If you’ve got multiple integrators bidding for the project, there are plenty more tips out there on how not to get fooled when choosing a robot integrator.

Before you pick up the phone and start making calls, it’s important to develop an understanding of the integrator’s side of things.

How exactly do integrators tackle a project? Where do they start? What do they need?

To simplify, integrators will require time for the following:

  • Analyze Applications: Where can a robot be implemented? What kinds of materials or parts will the robot be handling? What restrictions to size, speed or maneuverability may be present?
  • Evaluate Solutions: Discuss with a team what possible solutions could be used to meet the application’s needs and restrictions. Multiple viewpoints provide a greater degree of expertise and insight.
  • Project Start: Team begins work on design, component selection, and safety standard testing, Further evaluation of application and its solution may be required as new technology, requirements or limitations are presented.
  • Installation and Programming: The project has reached maturity and its time to integrate the solution. This requires physical implementation, programming and final testing.
  • Training and Tech Support: The project isn’t over yet. Those who will be using and maintaining the cell(s) must be properly trained to program and maintain the new technology. The more complex the solution, the more complex this step can be.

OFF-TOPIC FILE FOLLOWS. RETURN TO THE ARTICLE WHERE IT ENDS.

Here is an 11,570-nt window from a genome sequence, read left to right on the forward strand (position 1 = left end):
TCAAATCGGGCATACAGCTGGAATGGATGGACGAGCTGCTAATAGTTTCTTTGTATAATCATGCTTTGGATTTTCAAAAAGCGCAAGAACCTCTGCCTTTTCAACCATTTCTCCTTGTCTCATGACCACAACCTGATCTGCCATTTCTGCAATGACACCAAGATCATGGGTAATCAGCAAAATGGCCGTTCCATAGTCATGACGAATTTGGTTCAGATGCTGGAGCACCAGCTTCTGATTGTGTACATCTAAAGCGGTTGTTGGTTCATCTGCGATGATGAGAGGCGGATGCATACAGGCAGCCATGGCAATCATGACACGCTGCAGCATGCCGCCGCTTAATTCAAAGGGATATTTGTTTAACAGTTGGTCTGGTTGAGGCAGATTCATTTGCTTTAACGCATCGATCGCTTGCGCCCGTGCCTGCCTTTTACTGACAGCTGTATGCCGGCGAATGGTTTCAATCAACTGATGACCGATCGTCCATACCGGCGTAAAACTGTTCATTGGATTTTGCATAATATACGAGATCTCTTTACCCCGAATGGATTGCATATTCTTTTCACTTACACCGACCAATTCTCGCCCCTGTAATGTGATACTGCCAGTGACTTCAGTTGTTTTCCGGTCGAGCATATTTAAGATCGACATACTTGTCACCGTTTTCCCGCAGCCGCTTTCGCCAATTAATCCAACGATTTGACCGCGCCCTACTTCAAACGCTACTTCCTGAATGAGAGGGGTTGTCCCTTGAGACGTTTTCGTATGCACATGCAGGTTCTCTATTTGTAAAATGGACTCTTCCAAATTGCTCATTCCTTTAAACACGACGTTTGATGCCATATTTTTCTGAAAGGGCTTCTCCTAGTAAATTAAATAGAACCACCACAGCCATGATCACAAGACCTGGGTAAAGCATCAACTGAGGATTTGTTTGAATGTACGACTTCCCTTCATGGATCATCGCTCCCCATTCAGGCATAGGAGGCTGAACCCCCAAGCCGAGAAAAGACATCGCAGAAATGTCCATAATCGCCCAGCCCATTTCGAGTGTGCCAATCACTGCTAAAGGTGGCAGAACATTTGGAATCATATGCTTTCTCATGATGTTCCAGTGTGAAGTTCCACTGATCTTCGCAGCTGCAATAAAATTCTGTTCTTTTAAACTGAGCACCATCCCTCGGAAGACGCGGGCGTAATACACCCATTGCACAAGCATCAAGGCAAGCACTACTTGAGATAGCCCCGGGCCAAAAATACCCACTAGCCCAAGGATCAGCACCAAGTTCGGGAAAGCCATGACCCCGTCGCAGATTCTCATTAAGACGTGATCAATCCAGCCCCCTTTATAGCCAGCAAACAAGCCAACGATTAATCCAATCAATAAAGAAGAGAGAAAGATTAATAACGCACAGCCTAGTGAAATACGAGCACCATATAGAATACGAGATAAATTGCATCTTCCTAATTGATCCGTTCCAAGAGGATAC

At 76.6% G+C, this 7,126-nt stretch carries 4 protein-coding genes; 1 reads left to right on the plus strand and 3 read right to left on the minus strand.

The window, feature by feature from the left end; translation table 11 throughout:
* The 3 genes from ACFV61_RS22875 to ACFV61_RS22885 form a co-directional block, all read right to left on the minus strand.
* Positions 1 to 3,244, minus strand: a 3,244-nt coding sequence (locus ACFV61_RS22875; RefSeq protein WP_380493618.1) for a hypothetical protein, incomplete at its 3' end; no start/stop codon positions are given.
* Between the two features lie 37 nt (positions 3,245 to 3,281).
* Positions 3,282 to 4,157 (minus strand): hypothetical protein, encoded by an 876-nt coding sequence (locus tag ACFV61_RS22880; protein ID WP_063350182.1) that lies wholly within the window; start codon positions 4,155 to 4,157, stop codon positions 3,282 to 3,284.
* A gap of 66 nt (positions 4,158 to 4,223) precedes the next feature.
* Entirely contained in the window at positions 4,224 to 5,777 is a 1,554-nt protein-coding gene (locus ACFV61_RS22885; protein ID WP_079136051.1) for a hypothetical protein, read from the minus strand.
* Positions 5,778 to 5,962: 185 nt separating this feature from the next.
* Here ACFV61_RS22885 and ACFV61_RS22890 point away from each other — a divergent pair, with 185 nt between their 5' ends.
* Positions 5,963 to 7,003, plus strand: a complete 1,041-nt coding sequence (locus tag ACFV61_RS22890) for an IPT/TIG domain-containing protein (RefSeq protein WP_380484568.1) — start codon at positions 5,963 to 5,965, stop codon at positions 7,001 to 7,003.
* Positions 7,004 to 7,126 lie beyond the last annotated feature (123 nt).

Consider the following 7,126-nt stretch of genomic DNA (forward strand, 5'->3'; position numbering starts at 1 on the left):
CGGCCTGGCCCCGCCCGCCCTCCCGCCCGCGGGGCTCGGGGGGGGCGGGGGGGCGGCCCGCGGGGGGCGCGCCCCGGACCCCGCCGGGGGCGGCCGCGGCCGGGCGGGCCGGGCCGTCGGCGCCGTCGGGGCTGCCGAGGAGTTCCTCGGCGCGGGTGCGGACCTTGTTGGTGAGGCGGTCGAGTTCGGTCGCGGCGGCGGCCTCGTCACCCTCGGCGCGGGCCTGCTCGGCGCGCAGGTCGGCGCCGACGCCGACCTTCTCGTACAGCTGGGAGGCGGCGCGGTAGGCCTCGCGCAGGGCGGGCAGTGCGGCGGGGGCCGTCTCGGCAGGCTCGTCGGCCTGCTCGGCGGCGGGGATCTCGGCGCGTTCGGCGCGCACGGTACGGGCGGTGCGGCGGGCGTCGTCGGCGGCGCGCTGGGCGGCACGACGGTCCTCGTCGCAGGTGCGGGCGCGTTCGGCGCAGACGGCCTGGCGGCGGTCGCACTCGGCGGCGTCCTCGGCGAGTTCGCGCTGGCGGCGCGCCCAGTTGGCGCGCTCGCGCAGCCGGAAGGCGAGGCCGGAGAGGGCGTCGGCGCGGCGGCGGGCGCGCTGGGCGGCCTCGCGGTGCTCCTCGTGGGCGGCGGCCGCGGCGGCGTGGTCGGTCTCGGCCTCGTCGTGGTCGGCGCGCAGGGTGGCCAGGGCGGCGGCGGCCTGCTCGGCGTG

For greater detail on these points and more, you can continue reading on how integrators evaluate a robotic manipulation process here. To learn more about working with authorized integrators and how Dynamic Group integrated their first UR10 from Universal Robots, continue reading at

Don’t let the amount of work involved for the integrator intimidate you – collaborative robots are becoming easier and easier to program and repurpose and good integrators have much wisdom to pass down to their customers.

As manufacturers continue to automate their processes and develop upon existing solutions, they grow in their own integration knowledge and require less assistance from integrators.

To help you along your way to reaching that point of expertise, check out DoF, a Robotiq Community. DoF is an online platform where manufacturers can share ideas and solve automation problems while growing their own integration knowledge by sharing applications with peers.

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Kagan Pittman
Written by Kagan Pittman
Kagan Pittman is a staff writer, editor of automation and creative lead for video at, an online engineering news platform. When not writing about robotics and general industrial automation, Kagan covers topics including autonomous vehicles, workholding, IIoT, automotive manufacturing, industry trends and more. readers are exposed the latest technological advancements, initiatives and discoveries in areas including manufacturing, electronics, CAD/CAE, and more. Visit to follow Kagan and learn more. Connect with the writer by emailing him at